Abstract
In this paper, we introduce the first method that (1) can complete kernel matrices with completely missing rows and columns as opposed to individual missing kernel values, with help of information from other incomplete kernel matrices. Moreover, (2) the method does not require any of the kernels to be complete a priori, and (3) can tackle nonlinear kernels. The kernel completion is done by finding, from the set of available incomplete kernels, an appropriate set of related kernels for each missing entry. These aspects are necessary in practical applications such as integrating legacy data sets, learning under sensor failures and learning when measurements are costly for some of the views. The proposed approach predicts missing rows by modelling both withinview and betweenview relationships among kernel values. For withinview learning, we propose a new kernel approximation that generalizes and improves Nyström approximation. We show, both on simulated data and real case studies, that the proposed method outperforms existing techniques in the settings where they are available, and extends applicability to new settings.
Keywords
Kernel completion Low rank kernel approximation Multiview data Missing values1 Introduction
In recent years, many methods have been proposed for multiview learning, i.e, learning with data collected from multiple sources or “views” to utilize the complementary information in them. Kernelized methods capture the similarities among data points in a kernel matrix. The multiple kernel learning (MKL) framework (c.f. Gönen and Alpaydin 2011) is a popular way to accumulate information from multiple data sources, where kernel matrices built on features from individual views are combined for better learning. In MKL methods, it is commonly assumed that full kernel matrices for each view are available. However, in partial data analytics, it is common that information from some sources is not available for some data points.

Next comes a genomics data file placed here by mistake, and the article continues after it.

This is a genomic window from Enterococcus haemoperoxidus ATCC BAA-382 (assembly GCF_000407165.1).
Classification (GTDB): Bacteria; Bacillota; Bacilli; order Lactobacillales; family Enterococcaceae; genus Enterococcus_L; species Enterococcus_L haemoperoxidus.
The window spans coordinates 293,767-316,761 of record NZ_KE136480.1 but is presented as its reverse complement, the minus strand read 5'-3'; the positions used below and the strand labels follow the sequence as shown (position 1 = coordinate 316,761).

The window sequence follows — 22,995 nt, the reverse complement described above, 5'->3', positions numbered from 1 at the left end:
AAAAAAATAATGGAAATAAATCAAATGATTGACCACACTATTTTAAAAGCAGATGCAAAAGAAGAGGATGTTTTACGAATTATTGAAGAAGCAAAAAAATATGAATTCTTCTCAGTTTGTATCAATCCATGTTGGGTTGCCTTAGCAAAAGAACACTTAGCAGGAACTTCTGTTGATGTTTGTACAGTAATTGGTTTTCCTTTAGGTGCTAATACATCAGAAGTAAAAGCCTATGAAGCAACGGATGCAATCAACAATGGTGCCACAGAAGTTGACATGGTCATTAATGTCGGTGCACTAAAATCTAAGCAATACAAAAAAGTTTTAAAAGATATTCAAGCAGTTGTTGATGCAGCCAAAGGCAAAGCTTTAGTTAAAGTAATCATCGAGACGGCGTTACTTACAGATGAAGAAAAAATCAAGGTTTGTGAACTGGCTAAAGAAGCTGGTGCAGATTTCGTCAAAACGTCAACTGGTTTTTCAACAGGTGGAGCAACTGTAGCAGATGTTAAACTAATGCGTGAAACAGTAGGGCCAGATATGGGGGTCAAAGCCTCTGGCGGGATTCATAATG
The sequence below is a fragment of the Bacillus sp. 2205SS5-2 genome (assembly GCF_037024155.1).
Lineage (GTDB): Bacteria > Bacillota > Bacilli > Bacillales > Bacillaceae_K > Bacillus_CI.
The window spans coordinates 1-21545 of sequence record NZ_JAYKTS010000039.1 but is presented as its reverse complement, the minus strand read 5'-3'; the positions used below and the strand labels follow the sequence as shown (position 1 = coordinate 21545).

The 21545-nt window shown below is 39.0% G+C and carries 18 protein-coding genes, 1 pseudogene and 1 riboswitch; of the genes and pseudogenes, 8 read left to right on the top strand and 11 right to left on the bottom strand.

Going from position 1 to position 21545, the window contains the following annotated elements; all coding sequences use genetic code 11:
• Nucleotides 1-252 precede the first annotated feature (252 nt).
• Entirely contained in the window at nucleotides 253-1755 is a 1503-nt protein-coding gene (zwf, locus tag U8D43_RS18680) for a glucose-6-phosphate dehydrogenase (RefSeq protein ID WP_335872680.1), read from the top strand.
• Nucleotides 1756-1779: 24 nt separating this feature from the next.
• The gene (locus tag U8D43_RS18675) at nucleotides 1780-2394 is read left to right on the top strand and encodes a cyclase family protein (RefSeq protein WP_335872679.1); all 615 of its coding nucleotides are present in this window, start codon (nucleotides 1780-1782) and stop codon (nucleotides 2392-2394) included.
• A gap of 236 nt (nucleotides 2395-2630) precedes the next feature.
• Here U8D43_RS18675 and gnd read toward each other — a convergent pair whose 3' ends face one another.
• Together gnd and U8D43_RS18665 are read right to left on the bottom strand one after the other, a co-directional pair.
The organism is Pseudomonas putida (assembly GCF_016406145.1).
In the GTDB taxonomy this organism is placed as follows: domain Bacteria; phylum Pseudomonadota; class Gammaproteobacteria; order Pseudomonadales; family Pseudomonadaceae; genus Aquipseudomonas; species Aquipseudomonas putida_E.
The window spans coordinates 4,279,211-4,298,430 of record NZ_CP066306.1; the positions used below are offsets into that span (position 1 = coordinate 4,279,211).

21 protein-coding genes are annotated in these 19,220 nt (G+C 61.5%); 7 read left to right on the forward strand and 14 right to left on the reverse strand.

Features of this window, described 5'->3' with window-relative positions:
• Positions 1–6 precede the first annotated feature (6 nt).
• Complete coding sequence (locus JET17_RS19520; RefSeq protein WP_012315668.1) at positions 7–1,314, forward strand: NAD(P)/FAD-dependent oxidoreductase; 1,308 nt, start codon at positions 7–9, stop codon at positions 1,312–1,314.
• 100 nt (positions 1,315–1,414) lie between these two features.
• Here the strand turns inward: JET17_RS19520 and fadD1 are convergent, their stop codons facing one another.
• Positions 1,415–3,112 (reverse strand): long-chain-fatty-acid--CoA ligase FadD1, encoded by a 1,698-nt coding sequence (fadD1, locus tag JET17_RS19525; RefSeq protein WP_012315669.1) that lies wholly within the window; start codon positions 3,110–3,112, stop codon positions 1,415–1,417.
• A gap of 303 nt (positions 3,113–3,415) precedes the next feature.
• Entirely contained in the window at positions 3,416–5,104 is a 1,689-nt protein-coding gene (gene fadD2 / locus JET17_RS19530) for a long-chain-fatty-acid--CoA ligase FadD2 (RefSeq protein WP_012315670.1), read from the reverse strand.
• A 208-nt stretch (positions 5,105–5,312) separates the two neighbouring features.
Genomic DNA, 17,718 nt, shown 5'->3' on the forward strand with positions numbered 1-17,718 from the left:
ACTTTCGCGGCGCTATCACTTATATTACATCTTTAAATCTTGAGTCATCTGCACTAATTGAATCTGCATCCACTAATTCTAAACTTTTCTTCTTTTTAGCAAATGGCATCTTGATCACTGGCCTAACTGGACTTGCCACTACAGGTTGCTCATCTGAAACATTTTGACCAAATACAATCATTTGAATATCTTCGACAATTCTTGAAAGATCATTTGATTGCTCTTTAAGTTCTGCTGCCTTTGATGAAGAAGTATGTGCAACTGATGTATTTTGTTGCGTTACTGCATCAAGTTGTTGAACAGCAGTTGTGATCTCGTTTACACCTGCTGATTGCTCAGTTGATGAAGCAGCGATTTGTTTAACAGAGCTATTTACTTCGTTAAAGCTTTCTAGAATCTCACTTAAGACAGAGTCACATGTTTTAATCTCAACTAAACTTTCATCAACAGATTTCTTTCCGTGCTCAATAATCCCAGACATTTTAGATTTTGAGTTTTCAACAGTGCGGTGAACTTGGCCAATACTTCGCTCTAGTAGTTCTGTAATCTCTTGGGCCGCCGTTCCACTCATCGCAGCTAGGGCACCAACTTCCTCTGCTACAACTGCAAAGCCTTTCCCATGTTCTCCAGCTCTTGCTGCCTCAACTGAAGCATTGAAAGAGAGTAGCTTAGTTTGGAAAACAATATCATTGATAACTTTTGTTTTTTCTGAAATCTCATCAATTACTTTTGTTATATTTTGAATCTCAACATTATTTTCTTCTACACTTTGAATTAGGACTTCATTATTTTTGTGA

The incomplete data problem exists in a wide range of fields, including social sciences, computer vision, biological systems, and remote sensing. For example, in remote sensing, some sensors can go off for periods of time, leaving gaps in data. A second example is that when integrating legacy data sets, some views may not available for some data points, because integration needs were not considered when originally collecting and storing the data. For instance, gene expression may have been measured for some of the biological samples, but not for others, and as biological sample material has been exhausted, the missing measurements cannot be made any more. On the other hand, some measurements may be too expensive to repeat for all samples; for example, patient’s genotype may be measured only if a particular condition holds. All these examples introduce missing views, i.e, all features of a view for a data point can be missing simultaneously.